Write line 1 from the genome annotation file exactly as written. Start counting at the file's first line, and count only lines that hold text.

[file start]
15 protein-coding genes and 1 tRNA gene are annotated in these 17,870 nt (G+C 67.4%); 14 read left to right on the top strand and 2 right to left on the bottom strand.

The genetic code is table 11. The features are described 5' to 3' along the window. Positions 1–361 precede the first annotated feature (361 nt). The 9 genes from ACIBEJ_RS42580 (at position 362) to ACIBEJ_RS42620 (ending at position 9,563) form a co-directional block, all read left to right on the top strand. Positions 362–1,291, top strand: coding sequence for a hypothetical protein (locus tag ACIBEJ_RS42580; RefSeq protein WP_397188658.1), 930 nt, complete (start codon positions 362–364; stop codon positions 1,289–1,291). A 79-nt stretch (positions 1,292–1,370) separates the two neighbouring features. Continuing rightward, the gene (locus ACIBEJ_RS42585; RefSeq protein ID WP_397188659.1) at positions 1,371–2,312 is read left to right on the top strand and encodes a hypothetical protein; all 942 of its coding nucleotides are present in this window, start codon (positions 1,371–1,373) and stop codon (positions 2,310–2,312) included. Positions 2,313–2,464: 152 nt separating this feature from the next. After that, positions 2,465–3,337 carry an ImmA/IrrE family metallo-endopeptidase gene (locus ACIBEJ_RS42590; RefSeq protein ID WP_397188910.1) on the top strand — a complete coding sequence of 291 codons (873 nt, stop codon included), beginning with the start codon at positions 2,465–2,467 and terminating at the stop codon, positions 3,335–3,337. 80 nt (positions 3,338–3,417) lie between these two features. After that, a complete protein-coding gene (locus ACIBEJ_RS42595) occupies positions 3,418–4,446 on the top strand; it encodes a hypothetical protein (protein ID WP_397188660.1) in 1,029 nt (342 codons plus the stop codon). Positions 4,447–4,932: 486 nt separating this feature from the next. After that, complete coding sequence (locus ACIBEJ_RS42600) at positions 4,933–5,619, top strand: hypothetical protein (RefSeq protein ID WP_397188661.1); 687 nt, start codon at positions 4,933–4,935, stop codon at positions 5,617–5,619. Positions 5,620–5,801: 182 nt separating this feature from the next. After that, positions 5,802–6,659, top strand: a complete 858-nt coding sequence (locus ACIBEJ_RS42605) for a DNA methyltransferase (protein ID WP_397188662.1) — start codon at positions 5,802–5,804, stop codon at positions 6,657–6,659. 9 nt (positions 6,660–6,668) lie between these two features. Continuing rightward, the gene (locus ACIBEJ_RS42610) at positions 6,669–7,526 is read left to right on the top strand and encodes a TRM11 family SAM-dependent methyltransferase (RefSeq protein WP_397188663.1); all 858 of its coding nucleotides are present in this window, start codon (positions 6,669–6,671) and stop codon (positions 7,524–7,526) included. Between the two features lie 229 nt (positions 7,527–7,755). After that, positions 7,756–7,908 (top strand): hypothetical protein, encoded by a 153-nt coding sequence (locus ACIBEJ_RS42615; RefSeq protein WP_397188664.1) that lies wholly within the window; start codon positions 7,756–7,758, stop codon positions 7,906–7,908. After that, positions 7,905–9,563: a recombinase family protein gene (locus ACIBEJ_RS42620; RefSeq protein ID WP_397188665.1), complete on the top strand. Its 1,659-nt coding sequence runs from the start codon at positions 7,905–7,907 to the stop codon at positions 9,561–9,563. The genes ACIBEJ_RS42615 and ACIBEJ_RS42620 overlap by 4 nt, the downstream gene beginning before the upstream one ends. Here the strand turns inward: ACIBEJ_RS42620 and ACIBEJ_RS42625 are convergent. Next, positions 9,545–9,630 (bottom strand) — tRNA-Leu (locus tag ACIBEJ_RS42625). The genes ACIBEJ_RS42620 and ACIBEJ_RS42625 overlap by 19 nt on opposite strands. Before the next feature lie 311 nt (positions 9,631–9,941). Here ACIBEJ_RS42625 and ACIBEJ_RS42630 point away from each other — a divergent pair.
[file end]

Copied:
15 protein-coding genes and 1 tRNA gene are annotated in these 17,870 nt (G+C 67.4%); 14 read left to right on the top strand and 2 right to left on the bottom strand.